What Do You Notice? Musical Math Notes

# What Do You Notice? Musical Math Notes

Back in November, I sent out a newsletter with a new activity I had created for my Family Math Night: Musical Math Notes. I got a lot of great comments on it so I thought I’d share the What Do You Notice? poster that I also included at that event. A What Do You Notice? poster gives students (and their families) an opportunity to think about and share their thoughts about the math they see on the poster.

But I’ll admit, this poster was tougher than my other What Do You Notice? posters. Unless you’ve had some exposure to reading music, and many of the parents at the event had not, then it was hard to notice something musically math related. That said, I thought some of the comments were pretty good. I’ve included examples at the end.

Here’s the background information:

If you’re familiar with reading music, you can probably hum the tune. If you’re interested, see if you can figure it out before reading on.

Did you get Twinkle Twinkle Little Star?

To dive into the math part of this, you need to know that the five horizontal lines and the four spaces in between is called the staff (or stave). Each line or space represents a different musical pitch. This staff is broken into measures (sometimes called bars). You can easily identify each measure because they’re separated by bar lines – the dark vertical line. I included four measures for this activity.

The 4/4 at the beginning of the first measure indicates the beat of the music. The top number tells how many beats in each measure and the bottom number tells which note value receives one beat. Each measure gets the same beats. In our case, there are 4 beats per measure and a quarter note gets one beat.

I was actually hoping that the Musical Math Notes station activity would offer some guidance in this area. But that didn’t seem to be the case. Next time, I would include the information on the Musical Math Notes table tent next to the What Do You Notice? poster so that participants who were not as familiar with reading music could make more connections between math and music.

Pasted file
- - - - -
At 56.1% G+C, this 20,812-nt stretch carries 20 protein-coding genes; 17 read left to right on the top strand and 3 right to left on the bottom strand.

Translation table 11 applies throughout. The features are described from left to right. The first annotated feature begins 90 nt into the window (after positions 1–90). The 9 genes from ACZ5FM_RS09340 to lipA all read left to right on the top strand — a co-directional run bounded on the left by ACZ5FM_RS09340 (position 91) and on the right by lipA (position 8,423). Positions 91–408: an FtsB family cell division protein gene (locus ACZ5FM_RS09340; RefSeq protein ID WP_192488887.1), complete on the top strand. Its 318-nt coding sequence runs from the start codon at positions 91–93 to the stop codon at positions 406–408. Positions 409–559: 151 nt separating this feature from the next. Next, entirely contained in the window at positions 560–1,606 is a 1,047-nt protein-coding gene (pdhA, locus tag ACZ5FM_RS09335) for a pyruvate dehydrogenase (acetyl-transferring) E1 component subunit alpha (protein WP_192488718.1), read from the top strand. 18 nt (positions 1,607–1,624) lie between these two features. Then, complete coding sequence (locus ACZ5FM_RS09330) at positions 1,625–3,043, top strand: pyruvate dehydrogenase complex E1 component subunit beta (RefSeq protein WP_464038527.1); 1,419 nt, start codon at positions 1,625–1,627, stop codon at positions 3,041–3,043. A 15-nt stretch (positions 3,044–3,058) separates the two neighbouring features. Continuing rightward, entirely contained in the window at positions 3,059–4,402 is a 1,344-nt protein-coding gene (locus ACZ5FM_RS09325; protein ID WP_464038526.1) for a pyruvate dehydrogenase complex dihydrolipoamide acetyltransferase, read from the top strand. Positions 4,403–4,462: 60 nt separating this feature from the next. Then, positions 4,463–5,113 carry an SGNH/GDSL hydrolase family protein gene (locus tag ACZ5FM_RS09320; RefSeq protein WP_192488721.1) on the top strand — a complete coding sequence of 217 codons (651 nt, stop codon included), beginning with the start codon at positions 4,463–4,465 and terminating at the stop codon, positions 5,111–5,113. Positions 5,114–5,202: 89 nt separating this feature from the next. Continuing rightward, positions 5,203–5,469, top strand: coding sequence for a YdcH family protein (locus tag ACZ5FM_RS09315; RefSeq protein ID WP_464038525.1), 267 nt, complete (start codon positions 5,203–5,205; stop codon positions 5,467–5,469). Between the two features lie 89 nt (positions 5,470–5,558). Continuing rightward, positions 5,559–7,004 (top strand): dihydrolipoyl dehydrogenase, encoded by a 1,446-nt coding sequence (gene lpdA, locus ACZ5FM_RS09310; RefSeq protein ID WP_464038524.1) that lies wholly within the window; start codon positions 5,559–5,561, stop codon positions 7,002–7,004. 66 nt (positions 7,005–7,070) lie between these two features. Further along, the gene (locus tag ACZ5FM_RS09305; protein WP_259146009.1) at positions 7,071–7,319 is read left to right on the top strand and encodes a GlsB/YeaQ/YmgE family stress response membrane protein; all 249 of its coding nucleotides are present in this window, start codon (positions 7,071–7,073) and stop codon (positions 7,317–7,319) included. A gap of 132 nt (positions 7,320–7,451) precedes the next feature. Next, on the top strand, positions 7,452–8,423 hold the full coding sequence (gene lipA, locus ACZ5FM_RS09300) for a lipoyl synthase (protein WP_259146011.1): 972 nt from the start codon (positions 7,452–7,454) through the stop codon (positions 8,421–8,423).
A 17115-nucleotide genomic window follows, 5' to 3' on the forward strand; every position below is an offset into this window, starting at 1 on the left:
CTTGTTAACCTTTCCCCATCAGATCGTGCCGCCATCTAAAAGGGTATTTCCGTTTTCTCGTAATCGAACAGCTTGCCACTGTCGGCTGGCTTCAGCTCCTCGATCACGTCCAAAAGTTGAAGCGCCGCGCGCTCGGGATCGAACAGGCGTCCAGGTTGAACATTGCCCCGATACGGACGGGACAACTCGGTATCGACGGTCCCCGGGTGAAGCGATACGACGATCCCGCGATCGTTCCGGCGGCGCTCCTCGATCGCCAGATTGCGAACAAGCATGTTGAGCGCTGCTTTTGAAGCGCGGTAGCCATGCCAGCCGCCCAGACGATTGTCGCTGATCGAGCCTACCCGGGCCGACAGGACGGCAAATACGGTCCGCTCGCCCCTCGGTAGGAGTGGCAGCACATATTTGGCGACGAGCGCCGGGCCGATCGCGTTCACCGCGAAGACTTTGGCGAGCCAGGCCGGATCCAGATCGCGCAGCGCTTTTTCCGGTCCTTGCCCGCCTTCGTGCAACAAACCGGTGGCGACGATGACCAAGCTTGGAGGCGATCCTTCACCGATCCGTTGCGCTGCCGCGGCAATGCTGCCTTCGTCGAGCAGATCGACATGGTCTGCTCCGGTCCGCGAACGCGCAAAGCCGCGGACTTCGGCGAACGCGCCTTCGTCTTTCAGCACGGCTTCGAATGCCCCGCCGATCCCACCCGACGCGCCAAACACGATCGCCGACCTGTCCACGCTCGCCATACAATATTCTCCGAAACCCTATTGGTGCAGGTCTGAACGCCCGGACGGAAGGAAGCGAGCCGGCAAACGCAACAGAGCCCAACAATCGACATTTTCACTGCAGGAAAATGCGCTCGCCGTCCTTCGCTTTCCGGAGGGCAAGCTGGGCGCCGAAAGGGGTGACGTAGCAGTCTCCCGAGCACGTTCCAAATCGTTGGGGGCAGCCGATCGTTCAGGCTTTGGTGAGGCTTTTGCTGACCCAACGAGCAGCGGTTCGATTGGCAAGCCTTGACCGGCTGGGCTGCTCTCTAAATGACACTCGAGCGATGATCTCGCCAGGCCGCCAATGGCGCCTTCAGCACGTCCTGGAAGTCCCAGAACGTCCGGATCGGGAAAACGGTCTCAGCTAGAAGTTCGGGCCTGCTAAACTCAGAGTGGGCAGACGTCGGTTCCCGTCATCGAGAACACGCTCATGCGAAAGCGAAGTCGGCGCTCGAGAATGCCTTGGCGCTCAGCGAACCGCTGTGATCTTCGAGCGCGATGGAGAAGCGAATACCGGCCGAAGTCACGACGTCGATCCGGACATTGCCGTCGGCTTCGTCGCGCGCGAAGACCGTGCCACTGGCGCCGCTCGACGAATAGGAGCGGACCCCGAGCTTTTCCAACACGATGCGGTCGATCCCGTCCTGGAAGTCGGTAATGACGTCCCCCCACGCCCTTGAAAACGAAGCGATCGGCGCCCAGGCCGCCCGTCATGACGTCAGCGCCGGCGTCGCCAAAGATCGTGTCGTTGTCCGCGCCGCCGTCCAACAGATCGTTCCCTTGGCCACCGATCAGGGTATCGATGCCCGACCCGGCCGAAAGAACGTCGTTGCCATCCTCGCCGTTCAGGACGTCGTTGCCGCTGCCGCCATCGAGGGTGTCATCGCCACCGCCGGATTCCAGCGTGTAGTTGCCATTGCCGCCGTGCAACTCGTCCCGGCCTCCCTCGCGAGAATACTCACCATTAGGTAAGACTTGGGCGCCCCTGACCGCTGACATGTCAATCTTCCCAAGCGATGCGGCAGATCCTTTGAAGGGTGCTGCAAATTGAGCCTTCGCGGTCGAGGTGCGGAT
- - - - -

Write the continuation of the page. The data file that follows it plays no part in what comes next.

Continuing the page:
That said, here was my idea:

Younger students could notice a whole bunch of circles with little “stems”. Some circles were colored in while others were not and some also had little lines coming off the sides. If they counted all the notes*, they would come up with 12 colored-in notes and two not colored-in. That’s a total of 14 notes. These little ones could also notice that there were two number ‘4’s. If they wanted to do a math problem, they could add 4 + 4 to get 8. Although 8 doesn’t tie in with the music, adding the numbers together to arrive at 8 is still something they could notice.

They could also notice that the notes on the top go mostly up and the notes on the bottom go down.

My goal for the older students was to get them to notice that each measure was 4 beats. But first they needed to notice that there were 4 measures. Next time, I may make the bars a different color to draw attention to them.

Once they noticed that there were 4 measures, they would discover that in the first and third measures, there were 4 quarter notes with each quarter note receiving one beat. In the second and fourth measures, there were two quarter notes and a half note. Each half note counts as two beats. Altogether, this short little piece of music consisted of 16 beats: 4 beats/ measure x 4 measures.

Although a little difficult to do at a Family Math Night event, with more teacher guidance, this would be a fabulous activity in the classroom!

Here are some of the things students noticed:

“There are two number 4 in the first section.”

“On the first row the blacks go up. On the second the blacks go down.”

“There are 6 filled in each one and 2 that are not filled.”

“There’s pairs of 2.”

*Because I tied this in with my Musical Math Notes station, my goal was to have students learn that these circles with stems were called notes.

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